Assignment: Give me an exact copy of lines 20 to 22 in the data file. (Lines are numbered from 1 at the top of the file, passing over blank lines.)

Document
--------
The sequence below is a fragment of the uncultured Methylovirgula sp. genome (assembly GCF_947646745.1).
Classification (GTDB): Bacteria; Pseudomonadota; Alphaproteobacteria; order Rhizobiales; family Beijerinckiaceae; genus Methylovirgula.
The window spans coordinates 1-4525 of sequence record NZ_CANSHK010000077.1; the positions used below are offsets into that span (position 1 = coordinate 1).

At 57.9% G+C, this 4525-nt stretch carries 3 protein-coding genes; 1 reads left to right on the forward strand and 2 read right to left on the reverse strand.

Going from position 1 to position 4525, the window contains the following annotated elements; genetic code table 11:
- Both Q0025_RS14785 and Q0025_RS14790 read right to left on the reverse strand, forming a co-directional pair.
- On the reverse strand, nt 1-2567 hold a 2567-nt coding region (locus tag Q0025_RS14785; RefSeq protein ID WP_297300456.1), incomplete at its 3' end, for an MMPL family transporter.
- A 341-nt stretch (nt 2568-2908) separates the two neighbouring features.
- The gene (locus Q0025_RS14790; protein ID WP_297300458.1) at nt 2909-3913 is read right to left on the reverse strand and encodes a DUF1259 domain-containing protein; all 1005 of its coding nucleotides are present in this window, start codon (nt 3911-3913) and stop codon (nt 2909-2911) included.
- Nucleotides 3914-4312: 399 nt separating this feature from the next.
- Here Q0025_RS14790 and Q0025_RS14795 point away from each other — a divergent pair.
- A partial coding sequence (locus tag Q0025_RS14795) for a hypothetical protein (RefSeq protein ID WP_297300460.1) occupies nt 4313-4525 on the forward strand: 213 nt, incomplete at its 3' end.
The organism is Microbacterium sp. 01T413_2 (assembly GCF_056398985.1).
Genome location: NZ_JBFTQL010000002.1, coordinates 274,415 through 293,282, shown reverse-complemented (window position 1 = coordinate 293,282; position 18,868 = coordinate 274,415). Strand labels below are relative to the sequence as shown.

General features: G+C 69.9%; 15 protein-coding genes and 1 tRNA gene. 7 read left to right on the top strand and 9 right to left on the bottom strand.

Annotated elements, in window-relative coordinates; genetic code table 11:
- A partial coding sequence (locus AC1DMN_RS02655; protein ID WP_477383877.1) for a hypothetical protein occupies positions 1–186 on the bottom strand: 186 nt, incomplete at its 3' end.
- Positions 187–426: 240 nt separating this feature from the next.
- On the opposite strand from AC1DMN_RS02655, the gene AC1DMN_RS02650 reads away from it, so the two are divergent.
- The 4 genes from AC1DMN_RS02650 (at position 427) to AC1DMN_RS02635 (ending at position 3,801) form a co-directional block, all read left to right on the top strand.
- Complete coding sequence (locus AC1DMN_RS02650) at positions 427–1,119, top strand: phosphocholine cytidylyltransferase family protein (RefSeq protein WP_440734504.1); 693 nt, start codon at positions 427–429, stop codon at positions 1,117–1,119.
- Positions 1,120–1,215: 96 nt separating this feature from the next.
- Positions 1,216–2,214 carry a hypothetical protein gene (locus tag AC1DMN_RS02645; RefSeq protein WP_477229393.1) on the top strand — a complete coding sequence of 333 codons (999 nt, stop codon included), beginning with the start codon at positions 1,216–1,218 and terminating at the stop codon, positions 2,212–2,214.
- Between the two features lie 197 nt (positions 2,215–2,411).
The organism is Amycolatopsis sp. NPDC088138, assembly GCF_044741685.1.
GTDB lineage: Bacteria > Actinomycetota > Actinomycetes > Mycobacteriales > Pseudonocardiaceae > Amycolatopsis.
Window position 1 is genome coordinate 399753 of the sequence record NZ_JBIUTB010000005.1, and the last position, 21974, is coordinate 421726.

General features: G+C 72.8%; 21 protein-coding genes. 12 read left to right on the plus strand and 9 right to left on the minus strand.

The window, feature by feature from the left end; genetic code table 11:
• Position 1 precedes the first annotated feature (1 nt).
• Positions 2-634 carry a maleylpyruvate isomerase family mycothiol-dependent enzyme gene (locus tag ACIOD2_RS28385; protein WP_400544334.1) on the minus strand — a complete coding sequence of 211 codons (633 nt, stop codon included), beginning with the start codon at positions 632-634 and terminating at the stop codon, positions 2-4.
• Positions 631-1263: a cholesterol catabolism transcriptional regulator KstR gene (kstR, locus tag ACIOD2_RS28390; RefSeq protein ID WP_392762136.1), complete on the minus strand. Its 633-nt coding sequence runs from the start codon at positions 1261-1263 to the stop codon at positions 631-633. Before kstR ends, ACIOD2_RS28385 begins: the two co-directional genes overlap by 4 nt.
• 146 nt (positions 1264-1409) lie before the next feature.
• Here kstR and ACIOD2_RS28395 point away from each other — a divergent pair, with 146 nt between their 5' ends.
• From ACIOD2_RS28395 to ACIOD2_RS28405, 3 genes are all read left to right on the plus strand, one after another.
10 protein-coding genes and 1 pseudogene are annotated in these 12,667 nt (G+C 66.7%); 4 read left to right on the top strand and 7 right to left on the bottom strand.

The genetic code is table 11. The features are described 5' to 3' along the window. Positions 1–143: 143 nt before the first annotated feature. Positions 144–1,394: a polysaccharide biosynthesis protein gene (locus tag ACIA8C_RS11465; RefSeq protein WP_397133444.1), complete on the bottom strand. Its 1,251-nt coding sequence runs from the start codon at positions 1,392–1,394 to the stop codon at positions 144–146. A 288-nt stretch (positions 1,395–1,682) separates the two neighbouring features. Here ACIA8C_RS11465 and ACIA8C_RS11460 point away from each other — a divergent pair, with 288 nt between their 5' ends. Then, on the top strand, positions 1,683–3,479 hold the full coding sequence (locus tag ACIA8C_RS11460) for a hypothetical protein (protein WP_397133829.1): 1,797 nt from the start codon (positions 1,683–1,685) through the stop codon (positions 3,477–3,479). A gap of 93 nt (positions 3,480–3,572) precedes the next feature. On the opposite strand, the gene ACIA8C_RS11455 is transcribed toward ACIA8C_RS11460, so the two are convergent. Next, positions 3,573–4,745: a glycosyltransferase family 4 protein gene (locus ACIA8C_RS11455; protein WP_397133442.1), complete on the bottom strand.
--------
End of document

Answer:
- The 4 genes from AC1DMN_RS02650 (at position 427) to AC1DMN_RS02635 (ending at position 3,801) form a co-directional block, all read left to right on the top strand.
- Complete coding sequence (locus AC1DMN_RS02650) at positions 427–1,119, top strand: phosphocholine cytidylyltransferase family protein (RefSeq protein WP_440734504.1); 693 nt, start codon at positions 427–429, stop codon at positions 1,117–1,119.
- Positions 1,120–1,215: 96 nt separating this feature from the next.